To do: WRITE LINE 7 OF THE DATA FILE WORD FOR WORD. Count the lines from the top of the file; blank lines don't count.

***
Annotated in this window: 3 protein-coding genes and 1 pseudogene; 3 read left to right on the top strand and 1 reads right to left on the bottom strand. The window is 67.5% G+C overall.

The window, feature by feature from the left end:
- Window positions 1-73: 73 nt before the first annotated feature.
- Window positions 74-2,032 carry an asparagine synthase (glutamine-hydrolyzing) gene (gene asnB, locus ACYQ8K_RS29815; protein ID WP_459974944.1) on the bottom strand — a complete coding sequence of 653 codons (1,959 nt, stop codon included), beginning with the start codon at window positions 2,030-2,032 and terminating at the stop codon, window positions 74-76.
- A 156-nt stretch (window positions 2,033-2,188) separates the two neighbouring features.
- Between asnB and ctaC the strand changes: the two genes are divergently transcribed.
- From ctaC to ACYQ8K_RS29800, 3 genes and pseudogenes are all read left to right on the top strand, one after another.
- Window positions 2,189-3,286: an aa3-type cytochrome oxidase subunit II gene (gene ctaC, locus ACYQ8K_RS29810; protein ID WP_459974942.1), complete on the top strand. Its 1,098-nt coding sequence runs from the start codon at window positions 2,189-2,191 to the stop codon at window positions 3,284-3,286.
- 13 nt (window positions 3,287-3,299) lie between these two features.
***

- From ctaC to ACYQ8K_RS29800, 3 genes and pseudogenes are all read left to right on the top strand, one after another.